In the world of sweet treats, there are definitely some favorites that transcend.  The making cookies and pies is tied to celebration and affection in ways that few other activities are.  Recipes are often tied to years of family traditions, crafted along the way based on the tastes and preferences of those in the kitchen and the ingredients available.  Certain recipes never go away, and there is no way someone else’s version is better than the one you grew up tasting.

And then there are the cultural touchstones, the baked goods that communicate not only flavor and texture, but culture and history.  The French macaron, the Italian biscotti, the British shortbread – these cookies couldn’t be more different just as the cultures from which they sprang have long and diverse histories.  For me, that is part of the joy of baking – understanding the links between history and recipe, knowing how cultural tastes shape the treats we treasure.

My own interest in British baking is inextricably tied to my passion for British history, literature and culture. And yet baking gives me insight into British history and culture that I never could have accessed through books, music, and movies.  Scones connect me to a pleasant afternoon tea, pasties to the hardworking hands of British miners and laborers, Bara Brith to the hilly pastures of Wales, shortbread to the cold winters of Scotland, Parkin to the hot bonfires of revolution.  I think of the hearth and home of thousands of years of British families when I bake British recipes.  As an American, I realize that my passion for British baking is a kind of tourism, but as a baker, I know that these recipes have so many stories to share.  Let me be your guide to incredible taste and a long history.  You may just find a new family favorite.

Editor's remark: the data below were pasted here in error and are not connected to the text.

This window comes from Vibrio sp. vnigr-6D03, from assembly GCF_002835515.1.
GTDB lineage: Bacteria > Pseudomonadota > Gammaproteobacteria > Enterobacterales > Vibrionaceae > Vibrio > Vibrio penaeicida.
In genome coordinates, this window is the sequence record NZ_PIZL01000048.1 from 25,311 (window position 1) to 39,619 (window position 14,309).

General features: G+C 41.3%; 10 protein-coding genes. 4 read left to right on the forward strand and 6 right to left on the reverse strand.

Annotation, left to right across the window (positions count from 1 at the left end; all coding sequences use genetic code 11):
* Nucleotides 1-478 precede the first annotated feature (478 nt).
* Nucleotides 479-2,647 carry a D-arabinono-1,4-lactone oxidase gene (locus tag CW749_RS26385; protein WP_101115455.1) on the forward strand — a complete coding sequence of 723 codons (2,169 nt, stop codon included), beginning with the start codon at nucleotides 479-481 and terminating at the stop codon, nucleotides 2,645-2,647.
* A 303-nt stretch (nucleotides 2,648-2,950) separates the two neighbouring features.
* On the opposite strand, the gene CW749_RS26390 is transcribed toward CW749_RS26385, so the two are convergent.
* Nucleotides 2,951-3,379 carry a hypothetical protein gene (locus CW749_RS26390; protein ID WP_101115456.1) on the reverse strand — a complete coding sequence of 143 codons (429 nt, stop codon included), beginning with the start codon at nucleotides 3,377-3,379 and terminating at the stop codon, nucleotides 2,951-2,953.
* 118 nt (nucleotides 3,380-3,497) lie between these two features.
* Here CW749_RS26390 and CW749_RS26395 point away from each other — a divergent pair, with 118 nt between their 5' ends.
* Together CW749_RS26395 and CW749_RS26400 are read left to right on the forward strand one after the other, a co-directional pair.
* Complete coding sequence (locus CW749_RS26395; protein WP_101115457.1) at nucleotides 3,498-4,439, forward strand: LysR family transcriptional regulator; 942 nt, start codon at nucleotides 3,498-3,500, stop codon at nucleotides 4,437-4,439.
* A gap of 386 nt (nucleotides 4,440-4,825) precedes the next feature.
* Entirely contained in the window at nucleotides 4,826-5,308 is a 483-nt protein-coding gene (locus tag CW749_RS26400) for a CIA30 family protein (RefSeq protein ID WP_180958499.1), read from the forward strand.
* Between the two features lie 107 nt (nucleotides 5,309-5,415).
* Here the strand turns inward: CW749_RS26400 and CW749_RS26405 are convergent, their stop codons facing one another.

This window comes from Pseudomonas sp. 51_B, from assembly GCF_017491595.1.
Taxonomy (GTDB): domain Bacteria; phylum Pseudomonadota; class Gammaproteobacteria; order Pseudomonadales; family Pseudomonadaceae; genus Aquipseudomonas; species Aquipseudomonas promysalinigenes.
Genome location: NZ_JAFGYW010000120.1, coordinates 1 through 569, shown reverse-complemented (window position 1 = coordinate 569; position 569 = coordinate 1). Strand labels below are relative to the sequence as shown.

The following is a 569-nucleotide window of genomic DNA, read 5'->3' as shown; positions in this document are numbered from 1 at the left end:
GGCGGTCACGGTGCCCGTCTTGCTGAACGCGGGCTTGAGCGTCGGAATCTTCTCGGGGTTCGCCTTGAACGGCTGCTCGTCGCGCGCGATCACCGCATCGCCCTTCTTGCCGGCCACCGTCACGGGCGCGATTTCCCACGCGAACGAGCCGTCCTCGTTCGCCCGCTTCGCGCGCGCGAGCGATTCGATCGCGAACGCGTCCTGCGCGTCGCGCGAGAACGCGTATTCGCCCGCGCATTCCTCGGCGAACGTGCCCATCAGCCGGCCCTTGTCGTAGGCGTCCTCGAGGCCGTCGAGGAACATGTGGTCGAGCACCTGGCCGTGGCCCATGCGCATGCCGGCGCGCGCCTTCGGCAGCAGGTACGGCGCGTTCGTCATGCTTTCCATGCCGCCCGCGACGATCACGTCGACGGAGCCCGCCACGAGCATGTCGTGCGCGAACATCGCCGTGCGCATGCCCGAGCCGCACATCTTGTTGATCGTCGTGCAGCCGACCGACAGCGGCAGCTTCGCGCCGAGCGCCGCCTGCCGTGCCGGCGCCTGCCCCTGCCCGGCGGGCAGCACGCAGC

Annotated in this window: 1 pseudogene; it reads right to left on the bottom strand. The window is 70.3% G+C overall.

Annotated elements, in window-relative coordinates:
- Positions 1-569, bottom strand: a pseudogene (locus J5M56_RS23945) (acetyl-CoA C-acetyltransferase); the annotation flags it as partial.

Order tea time treats and British favorites here.

“One cannot think well, love well, sleep well, if one has not dined well.” -Virginia Woolf

 

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